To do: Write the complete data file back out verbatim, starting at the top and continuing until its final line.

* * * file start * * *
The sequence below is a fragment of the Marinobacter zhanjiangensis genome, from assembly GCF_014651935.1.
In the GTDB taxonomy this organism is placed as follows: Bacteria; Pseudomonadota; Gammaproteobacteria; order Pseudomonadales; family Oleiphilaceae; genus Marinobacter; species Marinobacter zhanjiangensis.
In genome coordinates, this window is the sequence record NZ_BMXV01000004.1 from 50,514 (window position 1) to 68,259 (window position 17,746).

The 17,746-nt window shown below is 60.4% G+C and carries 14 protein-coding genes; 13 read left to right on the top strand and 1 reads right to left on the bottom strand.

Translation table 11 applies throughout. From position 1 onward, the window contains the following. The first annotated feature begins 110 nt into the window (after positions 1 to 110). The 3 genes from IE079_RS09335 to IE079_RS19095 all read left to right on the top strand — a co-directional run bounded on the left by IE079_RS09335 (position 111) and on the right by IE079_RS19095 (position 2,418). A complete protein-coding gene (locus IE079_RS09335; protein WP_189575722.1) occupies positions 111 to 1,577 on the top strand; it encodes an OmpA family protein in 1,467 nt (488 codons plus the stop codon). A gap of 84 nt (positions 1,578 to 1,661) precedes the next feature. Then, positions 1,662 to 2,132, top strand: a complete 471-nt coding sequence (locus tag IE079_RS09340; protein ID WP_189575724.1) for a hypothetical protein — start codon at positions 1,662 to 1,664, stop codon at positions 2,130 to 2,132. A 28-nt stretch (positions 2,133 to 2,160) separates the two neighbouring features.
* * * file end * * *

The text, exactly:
The sequence below is a fragment of the Marinobacter zhanjiangensis genome, from assembly GCF_014651935.1.
In the GTDB taxonomy this organism is placed as follows: Bacteria; Pseudomonadota; Gammaproteobacteria; order Pseudomonadales; family Oleiphilaceae; genus Marinobacter; species Marinobacter zhanjiangensis.
In genome coordinates, this window is the sequence record NZ_BMXV01000004.1 from 50,514 (window position 1) to 68,259 (window position 17,746).

The 17,746-nt window shown below is 60.4% G+C and carries 14 protein-coding genes; 13 read left to right on the top strand and 1 reads right to left on the bottom strand.

Translation table 11 applies throughout. From position 1 onward, the window contains the following. The first annotated feature begins 110 nt into the window (after positions 1 to 110). The 3 genes from IE079_RS09335 to IE079_RS19095 all read left to right on the top strand — a co-directional run bounded on the left by IE079_RS09335 (position 111) and on the right by IE079_RS19095 (position 2,418). A complete protein-coding gene (locus IE079_RS09335; protein WP_189575722.1) occupies positions 111 to 1,577 on the top strand; it encodes an OmpA family protein in 1,467 nt (488 codons plus the stop codon). A gap of 84 nt (positions 1,578 to 1,661) precedes the next feature. Then, positions 1,662 to 2,132, top strand: a complete 471-nt coding sequence (locus tag IE079_RS09340; protein ID WP_189575724.1) for a hypothetical protein — start codon at positions 1,662 to 1,664, stop codon at positions 2,130 to 2,132. A 28-nt stretch (positions 2,133 to 2,160) separates the two neighbouring features.